Sunday 19 May
Sundaic arboreal niviventer (Niviventer cremoriventer)
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Sundaic arboreal niviventer fact file
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Sundaic arboreal niviventer description
The Sundaic arboreal niviventer (Niviventer cremoriventer) is one of 15 species belonging to the genus Niviventer, known as the ‘white bellied rats’ (3). The Sundaic arboreal niviventer has thick reddish-brown to orange-brown fur on the upperparts, with distinct long, black guard hairs. The underparts are whitish with a yellow tinge (2) (4).
The dusky, prehensile tail has a slight tuft at the tip and is longer than the head and body (2) (3) (4), providing the Sundaic arboreal niviventer with excellent balance, so that it is equally at home foraging for fruit in the canopy as it is on the forest floor (5). Its broad hind feet with well-developed pads on the soles also make it an able climber (2).
- Also known as
- Dark-tailed tree rat. Top
- A category used in taxonomy, which is below ‘family’ and above ‘species’. A genus tends to contain species that have characteristics in common. The genus forms the first part of a ‘binomial’ Latin species name; the second part is the specific name.
- Guard hairs
- Long, coarse hairs that protect the softer layer of fur below.
- Feeding on both plants and animals.
- Capable of grasping.
- Primary forest
- Forest that has remained undisturbed for a long time and has reached a mature condition.
- Secondary forest
- Forest that has re-grown after a major disturbance, such as fire or timber harvest, but has not yet reached the mature state of primary forest.
IUCN Red List (November, 2010)
- Francis, C.M. (2008) A Field Guide to the Mammals of South-East Asia. New Holland Publishers, London.
- Nowak, R.M. (1999) Mammals of the World. The John Hopkins University Press, Baltimore, Maryland.
- Yasuma, S., Andau, M., Apin, L., Yu, F.T.Y. and Kimsui, L. (2003) Identification Keys to the Mammals of Borneo. Park Management Component, BBEC Programme, Kota Kinabalu, Sabah.
- Wells, K., Pfeiffer, M., Lakim, M.B. and Kalko, E.K.V. (2006) Movement trajectories and habitat partitioning of small mammals in logged and unlogged rain forests on Borneo. Journal of Animal Ecology, 75(5): 1212-1223.
- Wells, K., Lakim, M.B. and Pfeiffer, M. (2006) Nest sites of rodents and treeshrews in Borneo. Ecotropica, 12: 141-149.
- Wells, K. and Bagchi, R. (2005) Eat in or take away – seed predation and removal by rats (Muridae) during a fruiting event in a dipterocarp rainforest. The Raffles Bulletin of Zoology, 53(2): 281-286.
- Wells, K., Corlett. R.T., Lakim, M.B., Kalko. E.K.V. and Pfeiffer, M. (2009) Seed consumption by small mammals from Borneo. Journal of Tropical Ecology, 25: 555-558.
- Nakagawa, M., Miguchi, H. and Nakashizuka, T. (2006) The effects of various forest uses on small mammal communities in Sarawak, Malaysia. Forest Ecology and Management, 231: 55-62.
- Daltry. J.C., Wüster, W. and Thorpe, R.S. (2006) Intraspecific variation in the feeding ecology of the crotaline snake Calloselasma rhodostoma in Southeast Asia. Journal of Herpetology, 32(2): 198-205.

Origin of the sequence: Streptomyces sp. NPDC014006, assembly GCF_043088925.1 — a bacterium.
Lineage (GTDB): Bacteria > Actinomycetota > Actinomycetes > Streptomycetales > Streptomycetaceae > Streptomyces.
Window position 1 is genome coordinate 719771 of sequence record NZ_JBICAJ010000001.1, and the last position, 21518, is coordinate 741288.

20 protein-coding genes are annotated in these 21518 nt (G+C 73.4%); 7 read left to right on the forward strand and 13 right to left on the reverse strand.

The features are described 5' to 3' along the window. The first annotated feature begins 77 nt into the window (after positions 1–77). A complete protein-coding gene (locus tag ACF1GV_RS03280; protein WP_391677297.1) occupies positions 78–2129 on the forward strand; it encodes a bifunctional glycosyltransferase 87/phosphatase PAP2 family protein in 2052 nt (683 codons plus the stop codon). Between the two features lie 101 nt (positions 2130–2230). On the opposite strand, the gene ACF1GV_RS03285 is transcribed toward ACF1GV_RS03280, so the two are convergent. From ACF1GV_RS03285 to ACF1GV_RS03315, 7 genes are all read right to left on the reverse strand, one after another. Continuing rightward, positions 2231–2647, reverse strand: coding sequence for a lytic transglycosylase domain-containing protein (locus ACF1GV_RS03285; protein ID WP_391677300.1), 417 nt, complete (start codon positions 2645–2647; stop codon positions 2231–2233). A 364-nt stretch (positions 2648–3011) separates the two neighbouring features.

- Rajaratnam, R., Sunquist, M., Rajaratnam, L. and Ambu, L. (2007) Diet and habitat selection of the leopard cat (Prionailurus bengalensis borneoensis) in an agricultural landscape in Sabah, Malaysian Borneo. Journal of Tropical Ecology, 23: 209-217.
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Sundaic arboreal niviventer biology
Little is known about the biology of the Sundaic arboreal niviventer, but other Niviventer species typically produce litters of two to five young (3). The nest, which is woven from plant fibres and leaves, is commonly fixed to branches, some distance off the ground (6).
The Sundaic arboreal niviventer is reportedly omnivorous, and although details of its diet are lacking, it is known to feed on fruits and seeds (7) (8). It is agile and light enough to traverse branches less than three millimetres in diameter to reach fruit (7). As a result of this diet, the Sundaic arboreal niviventer is, like many small mammals, likely to play an important role as a seed disperser (7) (8) (9).Top
Sundaic arboreal niviventer range
The Sundaic arboreal niviventer is widespread in Southeast Asia. Its range extends from peninsular Thailand, through Malaysia and Singapore to Indonesia, including Sumatra and Borneo (1).Top
Sundaic arboreal niviventer habitat
The Sundaic arboreal niviventer inhabits forests at a range of altitudes, from sea level up to 1,530 metres on the slopes of Mount Kinabalu (1). It favours primary forest, but may also be found in secondary forest (1).Top
Sundaic arboreal niviventer status
The Sundaic arboreal niviventer is classified as Vulnerable (VU) on the IUCN Red List (1).Top
Sundaic arboreal niviventer threats
Although the Sundaic arboreal niviventer is considered to be tolerant of some disturbance of its habitat and can live in secondary forest, the extent of habitat destruction and degradation in Southeast Asia is so great that it is causing numbers of this unusual mammal to decline (1). The palm oil and timber industries are primarily responsible for the destruction of Southeast Asia’s forests, which has resulted in the Sundaic arboreal niviventer becoming an endangered species (1).Top
Sundaic arboreal niviventer conservation
Although the Sundaic arboreal niviventer is reportedly present in many protected areas throughout its range (1), which should offer its forest habitat some protection, there are currently no known species conservation measures in place for this small rodent.Top
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